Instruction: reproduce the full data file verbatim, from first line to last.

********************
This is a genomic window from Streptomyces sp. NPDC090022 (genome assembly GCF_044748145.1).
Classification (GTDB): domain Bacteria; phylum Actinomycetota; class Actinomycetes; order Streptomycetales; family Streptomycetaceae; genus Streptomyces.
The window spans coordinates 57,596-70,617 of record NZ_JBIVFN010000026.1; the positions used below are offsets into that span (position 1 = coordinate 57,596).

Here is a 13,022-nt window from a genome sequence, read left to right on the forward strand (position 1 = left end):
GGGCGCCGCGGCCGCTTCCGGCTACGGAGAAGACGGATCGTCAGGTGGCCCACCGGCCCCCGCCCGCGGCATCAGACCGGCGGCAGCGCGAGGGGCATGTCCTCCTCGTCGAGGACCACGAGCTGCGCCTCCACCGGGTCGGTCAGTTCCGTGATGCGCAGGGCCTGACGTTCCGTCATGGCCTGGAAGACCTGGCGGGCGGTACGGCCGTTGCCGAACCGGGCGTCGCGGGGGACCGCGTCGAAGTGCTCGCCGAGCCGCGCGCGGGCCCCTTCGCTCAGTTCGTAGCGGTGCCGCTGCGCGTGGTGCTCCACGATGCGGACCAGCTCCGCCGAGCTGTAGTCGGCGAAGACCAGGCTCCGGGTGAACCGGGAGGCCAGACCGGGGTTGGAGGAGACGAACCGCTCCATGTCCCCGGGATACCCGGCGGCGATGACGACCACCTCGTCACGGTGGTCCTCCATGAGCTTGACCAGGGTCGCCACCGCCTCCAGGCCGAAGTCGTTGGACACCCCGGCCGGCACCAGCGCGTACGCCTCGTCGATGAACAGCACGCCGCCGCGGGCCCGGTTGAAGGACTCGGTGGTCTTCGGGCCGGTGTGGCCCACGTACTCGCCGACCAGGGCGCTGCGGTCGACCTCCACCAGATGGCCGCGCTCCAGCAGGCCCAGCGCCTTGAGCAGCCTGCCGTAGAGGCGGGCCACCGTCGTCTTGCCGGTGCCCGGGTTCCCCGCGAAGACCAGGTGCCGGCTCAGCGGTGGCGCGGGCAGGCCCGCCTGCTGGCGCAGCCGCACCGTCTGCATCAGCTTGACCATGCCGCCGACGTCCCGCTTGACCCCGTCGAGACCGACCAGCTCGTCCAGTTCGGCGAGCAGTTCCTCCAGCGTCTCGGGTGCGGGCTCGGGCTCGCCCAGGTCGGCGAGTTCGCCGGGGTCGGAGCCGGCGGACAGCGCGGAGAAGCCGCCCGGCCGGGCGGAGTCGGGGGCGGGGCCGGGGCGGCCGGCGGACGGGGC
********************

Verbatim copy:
This is a genomic window from Streptomyces sp. NPDC090022 (genome assembly GCF_044748145.1).
Classification (GTDB): domain Bacteria; phylum Actinomycetota; class Actinomycetes; order Streptomycetales; family Streptomycetaceae; genus Streptomyces.
The window spans coordinates 57,596-70,617 of record NZ_JBIVFN010000026.1; the positions used below are offsets into that span (position 1 = coordinate 57,596).

Here is a 13,022-nt window from a genome sequence, read left to right on the forward strand (position 1 = left end):
GGGCGCCGCGGCCGCTTCCGGCTACGGAGAAGACGGATCGTCAGGTGGCCCACCGGCCCCCGCCCGCGGCATCAGACCGGCGGCAGCGCGAGGGGCATGTCCTCCTCGTCGAGGACCACGAGCTGCGCCTCCACCGGGTCGGTCAGTTCCGTGATGCGCAGGGCCTGACGTTCCGTCATGGCCTGGAAGACCTGGCGGGCGGTACGGCCGTTGCCGAACCGGGCGTCGCGGGGGACCGCGTCGAAGTGCTCGCCGAGCCGCGCGCGGGCCCCTTCGCTCAGTTCGTAGCGGTGCCGCTGCGCGTGGTGCTCCACGATGCGGACCAGCTCCGCCGAGCTGTAGTCGGCGAAGACCAGGCTCCGGGTGAACCGGGAGGCCAGACCGGGGTTGGAGGAGACGAACCGCTCCATGTCCCCGGGATACCCGGCGGCGATGACGACCACCTCGTCACGGTGGTCCTCCATGAGCTTGACCAGGGTCGCCACCGCCTCCAGGCCGAAGTCGTTGGACACCCCGGCCGGCACCAGCGCGTACGCCTCGTCGATGAACAGCACGCCGCCGCGGGCCCGGTTGAAGGACTCGGTGGTCTTCGGGCCGGTGTGGCCCACGTACTCGCCGACCAGGGCGCTGCGGTCGACCTCCACCAGATGGCCGCGCTCCAGCAGGCCCAGCGCCTTGAGCAGCCTGCCGTAGAGGCGGGCCACCGTCGTCTTGCCGGTGCCCGGGTTCCCCGCGAAGACCAGGTGCCGGCTCAGCGGTGGCGCGGGCAGGCCCGCCTGCTGGCGCAGCCGCACCGTCTGCATCAGCTTGACCATGCCGCCGACGTCCCGCTTGACCCCGTCGAGACCGACCAGCTCGTCCAGTTCGGCGAGCAGTTCCTCCAGCGTCTCGGGTGCGGGCTCGGGCTCGCCCAGGTCGGCGAGTTCGCCGGGGTCGGAGCCGGCGGACAGCGCGGAGAAGCCGCCCGGCCGGGCGGAGTCGGGGGCGGGGCCGGGGCGGCCGGCGGACGGGGC